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WASHINGTON (AFP) – The U.S. deficit was down 35 percent to $755 billion in the first 11 months of the fiscal year, after posting an August shortfall of $148 billion, the Treasury said Thursday.

Although larger than the average monthly spending gap, the August deficit was 22.5 percent lower than August 2012, helped by a slight rise in receipts against a sharper fall in spending.

The 35 percent decline over the first 11 months from the same period in the 2012 fiscal year came as receipts rose 13.0 percent to $2.47 trillion while outlays were down 3.9 percent at $3.19 trillion.

Despite the gains in narrowing the deficit from the 2009 full-year high of $1.4 trillion, the administration of President Barack Obama is girding for a tough battle with congressional Republicans in the coming weeks over putting through a new financial plan for fiscal 2014, which begins on October 1.

Republicans are threatening to block the budget to get further spending cuts and reverse Obama’s far-reaching health reforms.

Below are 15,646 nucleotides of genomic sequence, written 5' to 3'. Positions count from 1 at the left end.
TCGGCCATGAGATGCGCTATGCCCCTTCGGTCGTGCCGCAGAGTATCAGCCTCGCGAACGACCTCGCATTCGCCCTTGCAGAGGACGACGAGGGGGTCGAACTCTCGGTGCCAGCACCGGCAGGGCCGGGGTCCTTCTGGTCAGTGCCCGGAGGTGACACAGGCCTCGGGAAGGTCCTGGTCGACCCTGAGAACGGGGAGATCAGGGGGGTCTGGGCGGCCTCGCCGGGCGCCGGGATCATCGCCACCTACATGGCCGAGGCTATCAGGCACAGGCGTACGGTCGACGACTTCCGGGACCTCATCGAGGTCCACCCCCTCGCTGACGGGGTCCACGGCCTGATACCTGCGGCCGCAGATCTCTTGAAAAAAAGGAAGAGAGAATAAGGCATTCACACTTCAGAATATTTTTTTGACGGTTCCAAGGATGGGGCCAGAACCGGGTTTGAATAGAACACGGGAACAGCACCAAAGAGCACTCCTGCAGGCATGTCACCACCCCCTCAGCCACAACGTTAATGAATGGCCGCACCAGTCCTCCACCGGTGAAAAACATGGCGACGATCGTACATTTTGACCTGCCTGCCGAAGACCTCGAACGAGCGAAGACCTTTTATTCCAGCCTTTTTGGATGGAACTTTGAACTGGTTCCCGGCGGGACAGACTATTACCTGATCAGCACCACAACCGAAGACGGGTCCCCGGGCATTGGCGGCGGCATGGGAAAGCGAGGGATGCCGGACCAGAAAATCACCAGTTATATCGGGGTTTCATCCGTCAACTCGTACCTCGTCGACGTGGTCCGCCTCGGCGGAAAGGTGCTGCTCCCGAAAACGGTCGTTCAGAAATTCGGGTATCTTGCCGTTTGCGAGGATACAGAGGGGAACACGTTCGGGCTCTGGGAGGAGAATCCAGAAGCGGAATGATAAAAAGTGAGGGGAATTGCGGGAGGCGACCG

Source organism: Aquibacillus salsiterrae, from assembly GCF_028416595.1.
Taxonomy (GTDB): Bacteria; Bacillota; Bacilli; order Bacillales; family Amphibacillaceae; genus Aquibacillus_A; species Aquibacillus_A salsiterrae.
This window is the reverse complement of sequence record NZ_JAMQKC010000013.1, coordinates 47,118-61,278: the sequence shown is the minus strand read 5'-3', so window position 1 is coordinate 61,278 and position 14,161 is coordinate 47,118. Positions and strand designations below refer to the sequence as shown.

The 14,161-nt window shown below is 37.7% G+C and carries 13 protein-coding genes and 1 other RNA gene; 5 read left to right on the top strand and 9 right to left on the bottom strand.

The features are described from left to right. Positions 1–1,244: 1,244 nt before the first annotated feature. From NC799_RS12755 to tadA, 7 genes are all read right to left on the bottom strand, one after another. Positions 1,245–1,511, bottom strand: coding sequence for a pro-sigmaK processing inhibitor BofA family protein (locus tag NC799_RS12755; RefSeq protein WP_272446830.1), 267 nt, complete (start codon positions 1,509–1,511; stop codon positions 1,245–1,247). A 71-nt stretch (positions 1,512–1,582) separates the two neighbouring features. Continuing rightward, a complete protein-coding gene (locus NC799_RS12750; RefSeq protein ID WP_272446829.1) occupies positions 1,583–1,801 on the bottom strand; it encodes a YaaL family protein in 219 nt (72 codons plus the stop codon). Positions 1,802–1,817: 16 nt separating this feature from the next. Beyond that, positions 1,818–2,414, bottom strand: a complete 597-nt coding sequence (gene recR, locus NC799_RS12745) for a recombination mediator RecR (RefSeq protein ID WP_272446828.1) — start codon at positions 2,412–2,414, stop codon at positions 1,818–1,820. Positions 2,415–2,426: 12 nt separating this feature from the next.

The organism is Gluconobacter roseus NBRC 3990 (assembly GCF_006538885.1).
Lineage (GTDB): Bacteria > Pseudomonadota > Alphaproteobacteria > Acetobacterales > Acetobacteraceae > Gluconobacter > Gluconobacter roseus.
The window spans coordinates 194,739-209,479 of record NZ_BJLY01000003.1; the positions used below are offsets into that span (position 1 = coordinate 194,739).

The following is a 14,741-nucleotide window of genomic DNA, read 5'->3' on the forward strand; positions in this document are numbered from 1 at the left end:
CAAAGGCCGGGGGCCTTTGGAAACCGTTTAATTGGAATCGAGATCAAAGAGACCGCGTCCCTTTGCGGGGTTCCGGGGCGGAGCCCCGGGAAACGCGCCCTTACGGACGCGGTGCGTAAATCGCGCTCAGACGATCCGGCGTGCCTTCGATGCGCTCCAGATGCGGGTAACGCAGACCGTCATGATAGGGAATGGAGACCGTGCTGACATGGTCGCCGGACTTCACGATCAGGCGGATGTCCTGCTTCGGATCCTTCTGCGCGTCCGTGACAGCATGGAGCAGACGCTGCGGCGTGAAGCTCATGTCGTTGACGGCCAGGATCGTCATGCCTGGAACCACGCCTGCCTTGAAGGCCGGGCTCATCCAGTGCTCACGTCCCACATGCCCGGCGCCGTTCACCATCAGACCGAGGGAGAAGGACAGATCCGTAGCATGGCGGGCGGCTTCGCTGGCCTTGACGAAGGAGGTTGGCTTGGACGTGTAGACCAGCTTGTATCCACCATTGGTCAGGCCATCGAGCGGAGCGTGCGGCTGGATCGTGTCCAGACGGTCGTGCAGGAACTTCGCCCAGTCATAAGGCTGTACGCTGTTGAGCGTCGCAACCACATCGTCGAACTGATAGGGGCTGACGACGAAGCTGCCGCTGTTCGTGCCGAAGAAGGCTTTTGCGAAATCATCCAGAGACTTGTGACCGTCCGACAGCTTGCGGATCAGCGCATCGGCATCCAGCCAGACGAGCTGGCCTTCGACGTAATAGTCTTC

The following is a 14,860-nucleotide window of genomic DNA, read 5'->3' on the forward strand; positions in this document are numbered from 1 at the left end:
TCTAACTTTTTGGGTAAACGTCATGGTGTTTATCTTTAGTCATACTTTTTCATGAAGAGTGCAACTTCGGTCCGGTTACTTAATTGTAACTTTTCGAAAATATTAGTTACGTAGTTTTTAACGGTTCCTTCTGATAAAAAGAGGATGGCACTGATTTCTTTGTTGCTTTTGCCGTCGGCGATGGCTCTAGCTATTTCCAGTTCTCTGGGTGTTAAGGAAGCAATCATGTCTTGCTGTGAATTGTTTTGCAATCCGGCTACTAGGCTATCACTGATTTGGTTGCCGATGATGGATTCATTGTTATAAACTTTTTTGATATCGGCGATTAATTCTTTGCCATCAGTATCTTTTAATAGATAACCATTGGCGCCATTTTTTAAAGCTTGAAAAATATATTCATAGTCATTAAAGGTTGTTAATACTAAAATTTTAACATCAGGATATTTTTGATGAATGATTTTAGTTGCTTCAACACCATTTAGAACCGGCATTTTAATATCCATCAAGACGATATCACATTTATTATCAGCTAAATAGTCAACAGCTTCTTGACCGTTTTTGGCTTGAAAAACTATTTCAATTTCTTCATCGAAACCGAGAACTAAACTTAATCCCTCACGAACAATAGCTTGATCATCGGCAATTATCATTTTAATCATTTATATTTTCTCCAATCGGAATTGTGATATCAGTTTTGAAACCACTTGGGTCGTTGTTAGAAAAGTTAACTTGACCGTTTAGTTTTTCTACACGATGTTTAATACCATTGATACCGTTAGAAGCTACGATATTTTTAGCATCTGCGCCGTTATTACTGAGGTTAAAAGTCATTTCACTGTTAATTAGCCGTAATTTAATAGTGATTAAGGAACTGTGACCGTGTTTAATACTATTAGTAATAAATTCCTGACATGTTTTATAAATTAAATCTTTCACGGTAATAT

But the battle threatens to shut down parts of the government if a new budget cannot be passed.

Photo by Mediamodifier from Pixabay

Reprinted with permission from TomDispatch

When it rains, pieces of glass, pottery, and metal rise through the mud in the hills surrounding my Maryland home. The other day, I walked outside barefoot to fetch one of my kid's shoes and a pottery shard stabbed me in the heel. Nursing a minor infection, I wondered how long that fragment dated back.

A neighbor of mine found what he said looked like a cartridge case from an old percussion-cap rifle in his pumpkin patch. He told us that the battle of Monocacy had been fought on these grounds in July 1864, with 1,300 Union and 900 Confederate troops killed or wounded here. The stuff that surfaces in my fields when it storms may or may not be battle artifacts, but it does remind me that the past lingers and that modern America was formed in a civil war.

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